Will you be my Valentine?

Valentine: noun. Defined as ‘card sent, often anonymously, on St Valentine’s Day, 14th  February, to a person one loves or is attracted to’ or a ‘person to whom one sends a valentine card or with whom one is romantically involved.’  The origin of the word is late Middle English denoting a person chosen, possibly by lots, as a sweetheart or special friend.

To receive a Valentine is special, it shows you a person has chosen you and cares for you.  Today we cynically scoff that it is a modern holiday created solely for card companies to make bags of money post-Christmas. We are slightly wrong.  The first Valentines were being spoken and sung during the Middle Ages and the first written Valentine, written as early as the 1400s, now resides at the British Museum.

Many famous names, plays and events have been attributed to starting the tradition of Valentines: it has been a Pagan, Roman, Christian, Catholic and secular festival celebrated across the world.

Across Europe paper Valentines were exchanged in place of gifts, this sending of paper Valentines was particularly popular in England.  It wasn’t until the 1800s when the card industry we recognise today began to emerge that factories began to assemble hand painted cards specifically for February 14th.  Quickly techniques were developed to create hand-finished cards with lace and ribbons.  So popular a tradition it became that card making kits to assemble at home were developed.  By the end of the 1800s cards were able to be entirely produced by machine.  By 1900 the tradition of personally hand delivering your Valentine was less common as postage costs had become affordable and delivery more reliable.

3D cards, pop-up cards, Rebus cards, emotional maps, scented card and cards with hidden jokes.  They sound like very modern design ideas, but these are all examples of 19th century Valentines Cards.  From our Victorian Valentines card collection here at Bath Library, a select few have been put out on display.  Beautifully designed and crafted cards that look fresh and in today’s market could sold with a ‘vintage twist’.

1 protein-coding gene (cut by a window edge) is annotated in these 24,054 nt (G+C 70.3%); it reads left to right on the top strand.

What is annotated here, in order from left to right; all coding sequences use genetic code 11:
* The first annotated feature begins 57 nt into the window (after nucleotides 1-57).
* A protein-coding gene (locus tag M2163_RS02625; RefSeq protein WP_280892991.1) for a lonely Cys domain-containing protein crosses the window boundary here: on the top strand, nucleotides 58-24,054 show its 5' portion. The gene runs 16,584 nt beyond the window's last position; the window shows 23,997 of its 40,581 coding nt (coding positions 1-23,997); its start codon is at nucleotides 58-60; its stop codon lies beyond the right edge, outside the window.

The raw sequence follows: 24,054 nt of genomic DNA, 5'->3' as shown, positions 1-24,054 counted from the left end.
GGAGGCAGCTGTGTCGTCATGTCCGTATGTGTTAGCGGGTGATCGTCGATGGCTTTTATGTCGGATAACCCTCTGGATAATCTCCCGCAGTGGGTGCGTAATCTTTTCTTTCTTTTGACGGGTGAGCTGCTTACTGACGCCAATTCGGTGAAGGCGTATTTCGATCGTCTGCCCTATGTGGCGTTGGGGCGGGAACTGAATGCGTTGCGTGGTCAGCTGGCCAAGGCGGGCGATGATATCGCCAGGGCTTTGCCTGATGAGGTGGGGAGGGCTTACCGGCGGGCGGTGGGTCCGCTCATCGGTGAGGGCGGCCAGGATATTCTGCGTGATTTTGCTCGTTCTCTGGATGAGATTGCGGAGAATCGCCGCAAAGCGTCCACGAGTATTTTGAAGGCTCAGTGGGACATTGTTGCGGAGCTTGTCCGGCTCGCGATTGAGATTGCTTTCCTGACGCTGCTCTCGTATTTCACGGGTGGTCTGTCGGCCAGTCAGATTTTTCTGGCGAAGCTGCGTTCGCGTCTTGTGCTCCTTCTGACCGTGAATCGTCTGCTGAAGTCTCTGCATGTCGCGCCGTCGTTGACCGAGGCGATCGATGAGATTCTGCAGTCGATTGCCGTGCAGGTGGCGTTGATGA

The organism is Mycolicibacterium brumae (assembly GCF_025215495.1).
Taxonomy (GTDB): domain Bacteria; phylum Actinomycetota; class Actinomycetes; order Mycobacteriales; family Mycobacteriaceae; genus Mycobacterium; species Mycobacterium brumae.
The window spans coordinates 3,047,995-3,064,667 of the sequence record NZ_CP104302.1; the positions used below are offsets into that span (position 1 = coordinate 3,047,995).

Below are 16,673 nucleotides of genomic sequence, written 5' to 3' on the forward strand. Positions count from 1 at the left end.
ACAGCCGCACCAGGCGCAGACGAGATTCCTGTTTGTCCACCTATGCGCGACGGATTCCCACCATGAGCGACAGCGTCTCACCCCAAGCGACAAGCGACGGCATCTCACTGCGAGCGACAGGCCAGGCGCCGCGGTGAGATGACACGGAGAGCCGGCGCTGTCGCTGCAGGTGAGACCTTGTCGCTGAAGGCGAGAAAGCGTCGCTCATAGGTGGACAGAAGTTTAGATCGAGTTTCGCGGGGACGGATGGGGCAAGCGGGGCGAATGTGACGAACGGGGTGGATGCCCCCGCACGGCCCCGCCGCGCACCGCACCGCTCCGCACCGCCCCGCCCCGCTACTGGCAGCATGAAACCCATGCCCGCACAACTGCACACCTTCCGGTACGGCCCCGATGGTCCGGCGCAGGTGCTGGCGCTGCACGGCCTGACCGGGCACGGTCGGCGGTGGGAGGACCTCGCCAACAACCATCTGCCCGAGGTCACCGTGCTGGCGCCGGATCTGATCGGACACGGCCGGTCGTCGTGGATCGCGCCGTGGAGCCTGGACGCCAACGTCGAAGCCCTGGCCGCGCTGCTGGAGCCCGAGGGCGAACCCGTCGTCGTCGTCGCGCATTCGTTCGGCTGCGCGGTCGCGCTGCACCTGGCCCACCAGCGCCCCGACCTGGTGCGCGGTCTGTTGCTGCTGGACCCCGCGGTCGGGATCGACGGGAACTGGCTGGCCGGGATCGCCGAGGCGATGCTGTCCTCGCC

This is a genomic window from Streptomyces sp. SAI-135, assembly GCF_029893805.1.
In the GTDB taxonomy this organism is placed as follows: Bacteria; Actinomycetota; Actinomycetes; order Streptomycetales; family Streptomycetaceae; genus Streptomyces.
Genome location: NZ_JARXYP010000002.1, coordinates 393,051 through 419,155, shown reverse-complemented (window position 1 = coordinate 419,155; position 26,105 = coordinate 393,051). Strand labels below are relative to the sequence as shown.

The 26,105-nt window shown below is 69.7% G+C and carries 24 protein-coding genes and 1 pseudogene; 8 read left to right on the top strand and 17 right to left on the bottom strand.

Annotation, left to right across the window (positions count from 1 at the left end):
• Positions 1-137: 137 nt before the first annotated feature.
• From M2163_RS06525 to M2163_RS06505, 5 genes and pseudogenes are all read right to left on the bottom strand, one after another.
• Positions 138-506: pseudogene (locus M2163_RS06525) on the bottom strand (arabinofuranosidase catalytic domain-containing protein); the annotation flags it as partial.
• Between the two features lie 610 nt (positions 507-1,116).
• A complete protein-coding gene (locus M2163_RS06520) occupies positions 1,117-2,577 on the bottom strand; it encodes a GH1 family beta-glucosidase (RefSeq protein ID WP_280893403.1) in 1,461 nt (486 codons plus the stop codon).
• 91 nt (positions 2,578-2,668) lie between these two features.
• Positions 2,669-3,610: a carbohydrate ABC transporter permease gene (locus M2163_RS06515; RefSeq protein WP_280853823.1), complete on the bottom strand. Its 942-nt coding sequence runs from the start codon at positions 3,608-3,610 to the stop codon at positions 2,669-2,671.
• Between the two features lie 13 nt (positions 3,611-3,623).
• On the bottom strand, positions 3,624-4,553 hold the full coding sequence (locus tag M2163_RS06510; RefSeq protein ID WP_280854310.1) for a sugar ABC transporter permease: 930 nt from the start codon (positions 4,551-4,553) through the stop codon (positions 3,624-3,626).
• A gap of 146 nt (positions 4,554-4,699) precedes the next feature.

Rebus Valentines Card No. 209

Alongside acrostics and riddles, the Victorians loved using wordplay.  This is a rebus Valentine where some of the syllables have been replaced by pictures – some of it is not unlike modern ‘text-speak’, a thoroughly modern card if in the old vernacular.

rebus
Rebus Card No. 209 part of the Bath Library Victorian Valentine Collection

My deer friend/ O can U read my heart four if U/ can it is ‘ay book where-inn/ U may find how much eye love U/ Eye dare knot cannot Tell how deer/ U R two me butt if A constant heart U/ seek O ‘ear eye offer it ‘ay faith/fool heart ‘and hand two thee ‘and/ Love is awl eye have to give butt that is thine ‘and fourever/ Yours deerest four awl time

My dear friend,

O can you read my heart, for if you can it is an open book,

wherein you may find how much I love you.  I dare not, cannot

tell how dear you are to me, but if a constant heart you seek,

O here I offer it, a faithful heart hand to hand to thee and love    

is all I have to give, but that is thine and forever.

Yours dearest for all time.

A Map of Matrimony

A handy guide to help you and your lover navigate your way to marital bliss. This is an embossed card of a colour map with named seas and countries showing the possibly treacherous path to the ‘Kingdom of Happiness’.  Obstacles include the ‘Mountains of Delay inhabited by Lawyers’, ‘Petticoat Government’ and the ‘Lake of Presents’ surrounded by the ‘Province of Jewellers and Milliners’.

mapofmatrimony
Map of Matrimony part of the Bath Library Victorian Valentine Collection.

Cobweb Card

Not only is this card a beautifully painted lithograph (upper image) it hides a hidden surprise.  Like opening a lantern, the card becomes 3D and reveals secret under the centre of the butterfly.  It lifts up in a paper ‘cobweb’ cut-out pattern to reveal a cupid (lower image).  The flowers adorning the card could also add extra meaning to those who know how to read the language of flowers.

Cobweb
Cobweb Card part of the Bath Library Victorian Valentine Collection.
cobwebdetails
Details of the Cobweb Card part of the Bath Library Victorian Valentine Collection.

Pop-up Card

This card is quite lovely, flat in the envelope and once opened pops up into a 3D floral relief complete with sailing ship, darling girl and a puppy. Again the flowers hold their own special message, if you know their meaning.

Popup
Pop-Up Card part of the Bath Library Victorian Valentine Collection.

Having glimpsed a brief snapshot of Victorian Valentines, the modern day card market has some fierce competition. The above examples and more have been on show in the Library, and there are several more in the collection of all types.  A photo-shopped animal with an accompanying witticism, is most definitely amusing, but has none of the heart felt sentiment, subtle humour or hidden messages that these delightful examples express.

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